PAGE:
• environments could also be 3D while maintaining platformer aspect (similar to Valkyrie Profile: Silmeria)
  • art could mimic a different, historic animation style
  • The game could be a shoot'em'up platformer
  • massive multiplayer online game
  • be mobile-based
  • take place in Slumberland
  • utilize an alternate input device such as the Kinect or wii-mote
  • animation could be distorted by humans rather than algorithmically
  • allow the player to draw their main character in a basic vector form (similar to Magic Pengel)
  • art of character could be a stylized version of the player through the Kinect
  • use same algorithms to distort music as art
  • since the concept of this game is about the aesthetic rather than mechanics, potentially merge other ideas such as my beat-based game ideas with it
  • integrate social networks into game in some manner. If shader is created can potentially mine social networks to create the context of levels. An exploration into the current state of your social networks if you will (+1 idea!). This works particularly well if the game is dream themed as lack of context is good
  • integrate Google search history into game to generate levels
  • each area represents a primary color
  • progress through animation styles as time passes in the game
  • animation could change with the environments (different levels manipulate characters in different ways providing different game mechanics)
  • extend a general game engine for games mimicking the art the Little Nemo
  • save mobiles (non-player characters) rather than having to destroy them like in most platformers
  • player discouraged from interacting with game by introducing an auto-pilot feature which performs well
  • mobiles can show stronger positive connection to each other than negative intentions to player
  • controls can be affected by the visual distortion algorithms
  • theme could be sleep without the undertones of Slumberland
  • night-time sounds for background noise / music
Modify / Magnify
  • brain-wave generation tools (requires headphones) to put player in the right frame of mind (lull them to sleep)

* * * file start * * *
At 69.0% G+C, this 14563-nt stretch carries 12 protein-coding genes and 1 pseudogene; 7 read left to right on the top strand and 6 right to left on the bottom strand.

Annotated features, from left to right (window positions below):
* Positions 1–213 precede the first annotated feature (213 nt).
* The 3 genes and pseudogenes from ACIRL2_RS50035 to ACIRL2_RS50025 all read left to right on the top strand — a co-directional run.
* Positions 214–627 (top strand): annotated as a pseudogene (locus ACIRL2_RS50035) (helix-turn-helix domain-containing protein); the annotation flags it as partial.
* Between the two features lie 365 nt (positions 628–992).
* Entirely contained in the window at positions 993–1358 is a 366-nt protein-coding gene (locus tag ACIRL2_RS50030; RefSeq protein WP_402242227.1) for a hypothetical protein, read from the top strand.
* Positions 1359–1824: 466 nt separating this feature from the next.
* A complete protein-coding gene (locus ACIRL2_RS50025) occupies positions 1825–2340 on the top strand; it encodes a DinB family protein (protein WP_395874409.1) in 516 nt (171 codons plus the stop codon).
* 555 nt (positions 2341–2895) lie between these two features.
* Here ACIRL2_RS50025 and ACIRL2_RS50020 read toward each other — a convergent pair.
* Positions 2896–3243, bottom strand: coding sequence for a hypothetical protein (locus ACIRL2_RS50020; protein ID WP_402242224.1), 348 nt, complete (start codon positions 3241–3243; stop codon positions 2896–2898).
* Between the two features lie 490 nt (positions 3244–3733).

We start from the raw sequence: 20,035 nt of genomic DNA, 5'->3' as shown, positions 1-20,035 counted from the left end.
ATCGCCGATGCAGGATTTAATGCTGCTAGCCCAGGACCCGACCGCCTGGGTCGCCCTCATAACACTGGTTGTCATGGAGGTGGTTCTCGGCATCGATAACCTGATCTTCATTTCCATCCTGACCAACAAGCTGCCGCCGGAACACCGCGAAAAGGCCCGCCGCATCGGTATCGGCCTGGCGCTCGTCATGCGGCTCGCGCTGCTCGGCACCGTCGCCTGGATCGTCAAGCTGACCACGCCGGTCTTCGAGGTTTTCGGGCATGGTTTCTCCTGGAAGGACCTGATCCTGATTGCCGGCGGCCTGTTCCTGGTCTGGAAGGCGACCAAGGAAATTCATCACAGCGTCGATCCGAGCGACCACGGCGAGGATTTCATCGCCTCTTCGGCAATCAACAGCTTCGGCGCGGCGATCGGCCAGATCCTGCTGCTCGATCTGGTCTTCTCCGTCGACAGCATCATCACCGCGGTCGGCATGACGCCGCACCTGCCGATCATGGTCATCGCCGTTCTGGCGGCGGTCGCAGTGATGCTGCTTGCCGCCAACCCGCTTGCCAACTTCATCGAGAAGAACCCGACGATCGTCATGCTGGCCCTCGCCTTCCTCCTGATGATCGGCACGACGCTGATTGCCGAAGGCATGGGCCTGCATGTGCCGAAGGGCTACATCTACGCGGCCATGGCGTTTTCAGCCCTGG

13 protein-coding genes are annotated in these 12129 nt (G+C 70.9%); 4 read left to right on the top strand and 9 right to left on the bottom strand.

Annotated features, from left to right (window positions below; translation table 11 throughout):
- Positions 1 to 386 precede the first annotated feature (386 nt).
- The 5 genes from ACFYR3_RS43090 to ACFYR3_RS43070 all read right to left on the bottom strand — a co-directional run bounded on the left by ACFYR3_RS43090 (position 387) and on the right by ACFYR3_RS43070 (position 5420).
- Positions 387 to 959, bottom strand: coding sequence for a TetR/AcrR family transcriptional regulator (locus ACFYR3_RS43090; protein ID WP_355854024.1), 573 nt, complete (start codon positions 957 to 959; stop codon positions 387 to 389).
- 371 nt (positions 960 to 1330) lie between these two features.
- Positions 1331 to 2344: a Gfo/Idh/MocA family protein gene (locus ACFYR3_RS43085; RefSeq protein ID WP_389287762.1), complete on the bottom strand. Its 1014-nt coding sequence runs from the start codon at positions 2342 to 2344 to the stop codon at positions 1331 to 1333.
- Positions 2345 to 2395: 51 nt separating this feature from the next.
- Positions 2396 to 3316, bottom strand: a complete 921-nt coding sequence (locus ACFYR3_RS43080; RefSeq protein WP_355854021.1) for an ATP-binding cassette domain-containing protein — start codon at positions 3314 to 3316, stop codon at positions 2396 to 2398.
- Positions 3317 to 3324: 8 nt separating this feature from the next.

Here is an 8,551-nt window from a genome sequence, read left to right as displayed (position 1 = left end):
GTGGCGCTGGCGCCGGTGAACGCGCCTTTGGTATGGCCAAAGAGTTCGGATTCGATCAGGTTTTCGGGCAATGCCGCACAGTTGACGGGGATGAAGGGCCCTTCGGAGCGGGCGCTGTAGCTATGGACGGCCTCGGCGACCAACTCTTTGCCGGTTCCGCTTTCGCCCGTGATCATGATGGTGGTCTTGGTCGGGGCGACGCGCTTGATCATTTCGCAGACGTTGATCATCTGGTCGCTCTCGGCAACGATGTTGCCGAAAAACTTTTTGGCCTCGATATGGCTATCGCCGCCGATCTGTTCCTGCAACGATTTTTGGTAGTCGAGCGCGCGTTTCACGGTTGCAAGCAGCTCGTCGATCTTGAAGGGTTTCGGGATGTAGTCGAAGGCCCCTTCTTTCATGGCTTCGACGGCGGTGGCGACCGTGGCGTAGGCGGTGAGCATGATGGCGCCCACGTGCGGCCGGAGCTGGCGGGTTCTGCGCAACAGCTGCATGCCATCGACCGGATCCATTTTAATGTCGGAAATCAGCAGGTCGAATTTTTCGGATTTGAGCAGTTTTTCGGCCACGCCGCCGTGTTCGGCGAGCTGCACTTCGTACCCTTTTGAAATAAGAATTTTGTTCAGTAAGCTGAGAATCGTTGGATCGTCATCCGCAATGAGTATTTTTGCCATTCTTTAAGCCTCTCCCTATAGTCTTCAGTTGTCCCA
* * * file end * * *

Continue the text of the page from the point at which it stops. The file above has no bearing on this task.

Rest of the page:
• brain-wave sensor to measure concentration to control character, the less concentration the more visual distortion (representing different modes of the game)
  • excessively large main character
  • importance of items signified by size
  • art of levels become progressively more colorful
  • levels represented as comic book pages, must find a way to get to the next panel
  • sometimes control the level rather than the character
  • gigantic world with the ability to grow and shrink main character to discover miniature worlds with which you can interact (reverse of Katamari Damachi). You would progressively get hints about what areas had more detail
Put to Other Uses
  • educational experience about sleep
  • integrate a CPU donation system into the game and potentially use it as part of the visual renderings
  • develop into a general story-telling platform
  • mine information on how gaming affects mental state if brain wave sensor was integrated
  • the world is a visual representation your file system and you have to organize it in some manner. Primarily useful for artists works or photo collection
  • Not a game, but only a visual shader for 3D models
  • Flexible game mechanics
  • no heads-up display, would die from inactivity. Mobiles would simply interfere with goals of player
  • release game in installments, one per level. Potentially as mini games on mobile devices
  • reverse music
  • reverse dialog (speaker becomes listener)
(purple signifies I believed it was a good idea)

It's difficult to determine how many of the plausible ideas were generated as a direct result of the SCAMPER method versus simply just thinking about it. Presuming the primary focus of these exercises is to promote creativity and not to maximize the outcome of the creative processes, I would say the SCAMPER method works great. Lately I've been thinking about my ideas passively until I am prepared to create them as I am currently idea-rich and time-poor.

Quick tip

I mentioned I've used creative techniques before. Specifically, I find it helpful to impose arbitrary restrictions on a project in an attempt to prevent myself from being narrow-minded. It also helps maintain interest. If you find yourself easily overcoming the hurdles you've placed simply redefine the parameters and start over.

Ego / Mysticism

Scott pointed out art students are the most likely to drop his course as they frequently either assign mysticism to their creative process or believe it to be an inherent talent which one has or does not. It's a shame really as I believe artists could not only grow artistically faster if they directly practiced being creative but could also make their process more efficient, have a stronger connection with their customers, and better train artists in their crafts. I'm not sure if famous artists use these methods, but I doubt it would hurt and it's certainly worth a try. Let me know how these processes worked for you.